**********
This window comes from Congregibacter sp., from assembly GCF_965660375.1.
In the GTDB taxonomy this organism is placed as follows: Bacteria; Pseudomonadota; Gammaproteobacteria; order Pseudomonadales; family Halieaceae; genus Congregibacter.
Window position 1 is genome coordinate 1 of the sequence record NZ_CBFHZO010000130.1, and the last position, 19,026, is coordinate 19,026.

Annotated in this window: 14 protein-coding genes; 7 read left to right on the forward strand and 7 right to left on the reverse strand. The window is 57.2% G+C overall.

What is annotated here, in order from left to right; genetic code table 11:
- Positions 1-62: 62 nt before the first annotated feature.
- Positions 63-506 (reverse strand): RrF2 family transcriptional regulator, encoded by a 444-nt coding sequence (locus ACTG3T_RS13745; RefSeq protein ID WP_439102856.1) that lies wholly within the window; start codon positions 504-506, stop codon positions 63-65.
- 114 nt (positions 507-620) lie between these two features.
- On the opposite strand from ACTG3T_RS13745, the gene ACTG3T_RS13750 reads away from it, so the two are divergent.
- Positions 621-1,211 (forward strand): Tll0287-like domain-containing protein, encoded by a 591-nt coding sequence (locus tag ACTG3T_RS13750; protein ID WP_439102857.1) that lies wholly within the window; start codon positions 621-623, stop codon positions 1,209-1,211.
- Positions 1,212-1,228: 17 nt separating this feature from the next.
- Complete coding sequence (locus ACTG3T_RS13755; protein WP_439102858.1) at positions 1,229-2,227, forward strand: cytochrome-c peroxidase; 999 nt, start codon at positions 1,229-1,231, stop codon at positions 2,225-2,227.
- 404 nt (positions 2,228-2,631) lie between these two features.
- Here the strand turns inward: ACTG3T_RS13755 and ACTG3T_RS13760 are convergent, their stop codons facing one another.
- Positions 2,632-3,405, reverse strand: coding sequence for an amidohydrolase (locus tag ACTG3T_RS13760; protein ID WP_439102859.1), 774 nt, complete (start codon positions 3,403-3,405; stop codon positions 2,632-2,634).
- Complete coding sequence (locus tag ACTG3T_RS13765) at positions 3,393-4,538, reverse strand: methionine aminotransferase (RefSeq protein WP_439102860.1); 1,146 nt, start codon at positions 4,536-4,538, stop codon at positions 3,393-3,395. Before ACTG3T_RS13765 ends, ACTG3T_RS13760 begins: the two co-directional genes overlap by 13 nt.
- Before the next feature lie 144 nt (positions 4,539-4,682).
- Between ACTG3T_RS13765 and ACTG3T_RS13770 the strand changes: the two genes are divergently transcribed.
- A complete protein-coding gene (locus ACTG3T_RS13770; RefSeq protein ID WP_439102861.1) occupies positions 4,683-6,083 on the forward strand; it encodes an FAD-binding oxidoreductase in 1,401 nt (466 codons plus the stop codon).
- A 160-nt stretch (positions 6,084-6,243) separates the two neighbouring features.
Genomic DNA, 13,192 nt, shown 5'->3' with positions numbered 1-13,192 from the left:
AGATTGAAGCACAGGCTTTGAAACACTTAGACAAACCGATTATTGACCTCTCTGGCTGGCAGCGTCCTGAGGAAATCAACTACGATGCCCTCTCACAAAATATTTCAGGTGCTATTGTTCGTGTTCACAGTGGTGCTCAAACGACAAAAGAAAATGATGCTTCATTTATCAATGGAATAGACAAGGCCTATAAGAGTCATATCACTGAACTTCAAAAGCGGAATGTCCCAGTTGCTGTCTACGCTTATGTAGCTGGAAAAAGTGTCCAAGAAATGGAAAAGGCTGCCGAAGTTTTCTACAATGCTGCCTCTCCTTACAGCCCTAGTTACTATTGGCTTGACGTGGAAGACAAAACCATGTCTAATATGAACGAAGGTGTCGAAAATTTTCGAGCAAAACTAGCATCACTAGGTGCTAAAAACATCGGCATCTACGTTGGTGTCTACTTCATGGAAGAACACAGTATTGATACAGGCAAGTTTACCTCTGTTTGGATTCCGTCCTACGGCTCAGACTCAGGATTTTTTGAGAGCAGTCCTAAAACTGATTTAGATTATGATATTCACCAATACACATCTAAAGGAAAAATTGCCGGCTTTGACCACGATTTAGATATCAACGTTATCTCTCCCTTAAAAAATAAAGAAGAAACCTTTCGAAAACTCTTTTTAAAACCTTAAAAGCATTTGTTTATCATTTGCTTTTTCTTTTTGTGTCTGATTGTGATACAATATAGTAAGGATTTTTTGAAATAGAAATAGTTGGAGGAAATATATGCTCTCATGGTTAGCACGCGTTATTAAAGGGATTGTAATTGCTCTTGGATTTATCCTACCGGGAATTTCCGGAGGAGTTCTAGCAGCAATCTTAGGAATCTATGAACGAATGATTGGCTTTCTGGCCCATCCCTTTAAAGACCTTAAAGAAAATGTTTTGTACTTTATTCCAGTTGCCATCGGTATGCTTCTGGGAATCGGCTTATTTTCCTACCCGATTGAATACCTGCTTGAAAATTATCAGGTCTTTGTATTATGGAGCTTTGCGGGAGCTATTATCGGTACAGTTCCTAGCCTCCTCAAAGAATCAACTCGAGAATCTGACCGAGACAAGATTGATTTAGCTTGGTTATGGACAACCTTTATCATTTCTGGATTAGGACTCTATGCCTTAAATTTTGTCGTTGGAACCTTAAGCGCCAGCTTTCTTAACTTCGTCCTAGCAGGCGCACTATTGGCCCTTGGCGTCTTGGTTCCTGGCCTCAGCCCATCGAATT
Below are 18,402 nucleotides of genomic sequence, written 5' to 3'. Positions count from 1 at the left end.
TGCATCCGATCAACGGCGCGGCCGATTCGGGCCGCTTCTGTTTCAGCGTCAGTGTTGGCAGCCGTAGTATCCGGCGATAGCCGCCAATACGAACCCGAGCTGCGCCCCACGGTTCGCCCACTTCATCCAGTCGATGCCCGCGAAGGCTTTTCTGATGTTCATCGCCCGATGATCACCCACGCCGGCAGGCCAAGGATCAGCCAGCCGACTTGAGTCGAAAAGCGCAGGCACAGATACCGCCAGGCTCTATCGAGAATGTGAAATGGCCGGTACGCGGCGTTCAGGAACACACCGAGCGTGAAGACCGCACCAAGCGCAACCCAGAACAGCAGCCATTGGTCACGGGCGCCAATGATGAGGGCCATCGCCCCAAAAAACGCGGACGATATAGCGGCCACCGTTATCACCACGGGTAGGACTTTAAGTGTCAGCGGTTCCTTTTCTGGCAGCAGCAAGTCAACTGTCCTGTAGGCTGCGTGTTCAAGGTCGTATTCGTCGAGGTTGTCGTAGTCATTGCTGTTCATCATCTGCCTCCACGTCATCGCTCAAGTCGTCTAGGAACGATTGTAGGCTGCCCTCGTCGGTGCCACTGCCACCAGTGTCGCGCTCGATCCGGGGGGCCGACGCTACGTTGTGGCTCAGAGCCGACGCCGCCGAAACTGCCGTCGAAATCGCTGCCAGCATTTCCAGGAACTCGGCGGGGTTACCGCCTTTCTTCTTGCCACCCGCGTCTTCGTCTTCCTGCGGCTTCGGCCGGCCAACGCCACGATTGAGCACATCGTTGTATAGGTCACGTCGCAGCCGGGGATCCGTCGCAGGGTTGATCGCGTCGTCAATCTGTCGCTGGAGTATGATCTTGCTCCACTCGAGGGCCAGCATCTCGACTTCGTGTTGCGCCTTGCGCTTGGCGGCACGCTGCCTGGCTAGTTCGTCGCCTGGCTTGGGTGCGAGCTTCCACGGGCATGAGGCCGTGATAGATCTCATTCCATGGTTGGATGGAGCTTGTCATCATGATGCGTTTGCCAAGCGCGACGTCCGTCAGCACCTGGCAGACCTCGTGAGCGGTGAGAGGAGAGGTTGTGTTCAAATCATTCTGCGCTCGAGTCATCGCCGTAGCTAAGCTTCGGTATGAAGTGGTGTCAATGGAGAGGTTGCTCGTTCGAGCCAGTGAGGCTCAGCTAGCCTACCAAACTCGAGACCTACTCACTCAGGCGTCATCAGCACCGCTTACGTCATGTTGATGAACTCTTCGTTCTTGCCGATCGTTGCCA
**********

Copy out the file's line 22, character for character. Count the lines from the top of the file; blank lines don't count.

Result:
AGATTGAAGCACAGGCTTTGAAACACTTAGACAAACCGATTATTGACCTCTCTGGCTGGCAGCGTCCTGAGGAAATCAACTACGATGCCCTCTCACAAAATATTTCAGGTGCTATTGTTCGTGTTCACAGTGGTGCTCAAACGACAAAAGAAAATGATGCTTCATTTATCAATGGAATAGACAAGGCCTATAAGAGTCATATCACTGAACTTCAAAAGCGGAATGTCCCAGTTGCTGTCTACGCTTATGTAGCTGGAAAAAGTGTCCAAGAAATGGAAAAGGCTGCCGAAGTTTTCTACAATGCTGCCTCTCCTTACAGCCCTAGTTACTATTGGCTTGACGTGGAAGACAAAACCATGTCTAATATGAACGAAGGTGTCGAAAATTTTCGAGCAAAACTAGCATCACTAGGTGCTAAAAACATCGGCATCTACGTTGGTGTCTACTTCATGGAAGAACACAGTATTGATACAGGCAAGTTTACCTCTGTTTGGATTCCGTCCTACGGCTCAGACTCAGGATTTTTTGAGAGCAGTCCTAAAACTGATTTAGATTATGATATTCACCAATACACATCTAAAGGAAAAATTGCCGGCTTTGACCACGATTTAGATATCAACGTTATCTCTCCCTTAAAAAATAAAGAAGAAACCTTTCGAAAACTCTTTTTAAAACCTTAAAAGCATTTGTTTATCATTTGCTTTTTCTTTTTGTGTCTGATTGTGATACAATATAGTAAGGATTTTTTGAAATAGAAATAGTTGGAGGAAATATATGCTCTCATGGTTAGCACGCGTTATTAAAGGGATTGTAATTGCTCTTGGATTTATCCTACCGGGAATTTCCGGAGGAGTTCTAGCAGCAATCTTAGGAATCTATGAACGAATGATTGGCTTTCTGGCCCATCCCTTTAAAGACCTTAAAGAAAATGTTTTGTACTTTATTCCAGTTGCCATCGGTATGCTTCTGGGAATCGGCTTATTTTCCTACCCGATTGAATACCTGCTTGAAAATTATCAGGTCTTTGTATTATGGAGCTTTGCGGGAGCTATTATCGGTACAGTTCCTAGCCTCCTCAAAGAATCAACTCGAGAATCTGACCGAGACAAGATTGATTTAGCTTGGTTATGGACAACCTTTATCATTTCTGGATTAGGACTCTATGCCTTAAATTTTGTCGTTGGAACCTTAAGCGCCAGCTTTCTTAACTTCGTCCTAGCAGGCGCACTATTGGCCCTTGGCGTCTTGGTTCCTGGCCTCAGCCCATCGAATT